In the square you’ll see three gorgeous buildings: German and French cathedrals (Deutscher und Französischer Dom) and Schinkel’s Konzerthaus (concert hall). The cathedrals are now museums.
It’s worth visiting this Berlin landmark any time of the year, but if you’re visiting in December, Gendarmenmarkt hosts one of the prettiest Christmas markets in Berlin.
Literally meaning “Culture Brewery”, this 25,000 square meter building was once a brewery, and is a great example of the late 19th-century industrial architecture in Berlin.
A brewery no longer, it’s been repurposed to hold regular events, festivals, and concerts. A variety of different organizations have set up shop inside the former brewery, including a cinema, dance club, publishing houses, restaurants, and even a free museum where you can learn about life in East Germany.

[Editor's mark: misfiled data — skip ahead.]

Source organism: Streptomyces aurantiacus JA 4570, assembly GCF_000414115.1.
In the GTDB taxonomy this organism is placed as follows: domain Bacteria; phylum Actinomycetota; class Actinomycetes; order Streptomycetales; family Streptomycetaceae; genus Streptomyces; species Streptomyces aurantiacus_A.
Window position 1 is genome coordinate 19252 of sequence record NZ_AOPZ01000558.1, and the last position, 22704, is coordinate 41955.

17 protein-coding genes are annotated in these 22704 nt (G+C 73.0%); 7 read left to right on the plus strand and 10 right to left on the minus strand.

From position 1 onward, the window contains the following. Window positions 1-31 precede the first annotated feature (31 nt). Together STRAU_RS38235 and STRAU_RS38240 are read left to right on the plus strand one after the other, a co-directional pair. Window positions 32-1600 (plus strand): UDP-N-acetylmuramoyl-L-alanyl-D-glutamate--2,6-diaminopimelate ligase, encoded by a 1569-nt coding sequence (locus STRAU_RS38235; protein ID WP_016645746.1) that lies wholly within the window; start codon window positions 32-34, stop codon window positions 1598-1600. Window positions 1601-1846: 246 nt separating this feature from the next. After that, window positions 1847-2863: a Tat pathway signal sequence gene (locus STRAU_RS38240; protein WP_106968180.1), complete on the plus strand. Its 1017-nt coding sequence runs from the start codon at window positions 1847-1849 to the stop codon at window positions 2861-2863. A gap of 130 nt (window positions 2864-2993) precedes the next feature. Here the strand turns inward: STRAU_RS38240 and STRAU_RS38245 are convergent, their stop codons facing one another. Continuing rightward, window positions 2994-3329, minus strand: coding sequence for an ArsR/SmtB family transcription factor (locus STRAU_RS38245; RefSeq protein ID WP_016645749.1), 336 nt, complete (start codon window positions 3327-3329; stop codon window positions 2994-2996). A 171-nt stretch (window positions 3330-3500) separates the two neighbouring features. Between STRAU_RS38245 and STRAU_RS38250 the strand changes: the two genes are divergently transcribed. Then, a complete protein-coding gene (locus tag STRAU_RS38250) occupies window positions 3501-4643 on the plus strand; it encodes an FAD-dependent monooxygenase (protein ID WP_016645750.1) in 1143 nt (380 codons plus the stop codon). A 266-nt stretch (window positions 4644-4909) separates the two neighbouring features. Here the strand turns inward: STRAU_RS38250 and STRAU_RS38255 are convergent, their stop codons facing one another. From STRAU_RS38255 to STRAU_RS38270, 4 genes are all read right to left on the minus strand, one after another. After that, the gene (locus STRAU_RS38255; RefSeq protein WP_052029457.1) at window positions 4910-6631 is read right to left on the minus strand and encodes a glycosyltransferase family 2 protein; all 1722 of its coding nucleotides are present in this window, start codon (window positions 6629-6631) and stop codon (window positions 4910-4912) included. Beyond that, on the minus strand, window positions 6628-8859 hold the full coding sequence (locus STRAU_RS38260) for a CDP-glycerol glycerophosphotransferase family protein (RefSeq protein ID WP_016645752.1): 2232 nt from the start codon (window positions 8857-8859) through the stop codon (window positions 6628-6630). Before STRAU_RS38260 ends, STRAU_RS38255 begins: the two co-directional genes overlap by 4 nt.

I enjoy coming here on Sundays when you’ll find loads of food trucks for Street Food Sunday. And in the winter, this is home to a cozy, not-so-touristy Christmas market, which happens to be one of my favorites.
Located in Alexanderplatz, the Weltzeituhr is another quirky attraction in Berlin. Weltzeituhr means world time clock, and it shows what time it is currently in Berlin but also in dozens of cities around the world.
The cities are placed around the globe so you can see where they are in relation to the rest, plus they’re placed in the proper hemisphere. It’s an easy meeting spot in a busy square and a fun way to see what time it is in another part of the world.